Inland Sandcastles

A 1901 photograph of the sandpit in Victoria Park.

Snippets 152.  In 1845 Victoria Park opened in London, and soon became a popular place for the working people of the East End of London to relax and enjoy playing games.  For many of the local children it would have been the only greenery they had ever seen.  It is bordered on two sides by canals: the Regent’s Canal and the Hertford Union Canal, both of which pre-date the opening of the park.  This fact seems to have been lost on the writer of the following newspaper article, from the 15th February 1893 edition of The Globe:

THE SANDS OF LONDON. Of all the work which the London County Council have performed — it bears a lamentably small proportion, unhappily, to the amount they have talked of performing—perhaps the most satisfactory is that which relates to open spaces.  During their tenure of office they have helped to save many desirable pieces of land from the builder, and have afterwards laid them out with a good deal of taste and judgment.  They have not been unmindful, moreover, of the fact that parks are intended not merely to walk about in, but to play in; and they have made suitable arrangements in many cases for the wants of cricket, football, and lawn tennis players.  Their last effort in the direction of meeting the youthful Londoners’ desire for recreation is not a little comic.

Some time ago it occurred to one of the members to propose that in some of the parks and open spaces the Council should provide sand heaps for the smaller children to play with.  The project is now to be given a trial in Victoria Park, where a large round pit is to be constructed and filled with real sea sand, that, as the City Press remarks, “with spades and buckets the little ones may enjoy themselves.”  But have they spades and buckets, and will they enjoy themselves?  Most of the little persons who frequent Victoria Park have had, we fear, few, if any, opportunities of tasting the delights of sand-castle building.  Mudpies are more in their line; and, as a building material, mud has few affinities with sand.  To those few youngsters, moreover, who do possess the necessary implements and the necessary experience, the Council’s sand-pit will bring somewhat dry delight. For after all, what is the chiefest joy of building sand-castles?  The sea, surely; which not only provides the proper atmosphere for the work, but destroys it as soon as it is finished, and smoothes the site for future operations.  There is no triumph in later life to equal that of standing on one’s own castle, still intact, though surrounded by water which has washed away one’s rival’s fortifications.  The little Victoria Parkers can know no joys like that, unless the Council means to run a canal from the German Ocean and provide real sea as well as real sand.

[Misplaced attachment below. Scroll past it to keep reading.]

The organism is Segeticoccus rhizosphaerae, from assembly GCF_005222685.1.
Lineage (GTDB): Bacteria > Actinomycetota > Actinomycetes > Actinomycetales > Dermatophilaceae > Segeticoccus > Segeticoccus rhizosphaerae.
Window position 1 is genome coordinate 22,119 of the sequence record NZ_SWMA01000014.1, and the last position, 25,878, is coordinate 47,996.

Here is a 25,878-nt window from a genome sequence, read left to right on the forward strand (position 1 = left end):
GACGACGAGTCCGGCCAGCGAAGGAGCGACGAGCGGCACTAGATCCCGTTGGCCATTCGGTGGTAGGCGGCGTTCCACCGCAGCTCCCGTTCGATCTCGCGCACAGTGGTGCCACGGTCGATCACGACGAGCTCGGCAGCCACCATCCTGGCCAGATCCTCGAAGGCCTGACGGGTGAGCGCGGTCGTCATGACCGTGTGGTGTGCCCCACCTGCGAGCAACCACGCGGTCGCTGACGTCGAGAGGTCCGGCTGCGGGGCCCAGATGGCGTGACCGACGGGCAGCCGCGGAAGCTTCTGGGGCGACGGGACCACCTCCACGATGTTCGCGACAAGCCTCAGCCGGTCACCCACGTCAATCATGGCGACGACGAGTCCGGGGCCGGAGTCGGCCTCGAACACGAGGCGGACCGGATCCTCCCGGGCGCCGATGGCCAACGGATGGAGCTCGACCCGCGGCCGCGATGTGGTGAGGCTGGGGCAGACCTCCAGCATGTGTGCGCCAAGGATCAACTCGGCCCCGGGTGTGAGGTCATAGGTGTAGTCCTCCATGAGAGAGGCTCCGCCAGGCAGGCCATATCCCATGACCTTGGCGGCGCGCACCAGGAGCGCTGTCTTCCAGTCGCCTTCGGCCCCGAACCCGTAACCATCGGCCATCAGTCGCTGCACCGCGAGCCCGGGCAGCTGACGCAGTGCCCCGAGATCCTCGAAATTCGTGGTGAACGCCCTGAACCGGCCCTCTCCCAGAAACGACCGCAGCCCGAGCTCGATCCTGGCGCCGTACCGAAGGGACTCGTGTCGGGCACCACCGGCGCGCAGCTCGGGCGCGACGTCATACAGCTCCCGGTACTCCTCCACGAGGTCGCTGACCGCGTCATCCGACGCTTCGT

Rather a sneering article, isn’t it!  But the interesting thing is how unusual it once seemed to include sand in a park for children to play with, something that is now relatively commonplace in children’s play areas.

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About Roger Pocock

Co-writer on Author of Editor of
This entry was posted in 19th Century, Britain, England, History, London, Newspapers, People, Snippets and tagged , . Bookmark the permalink.

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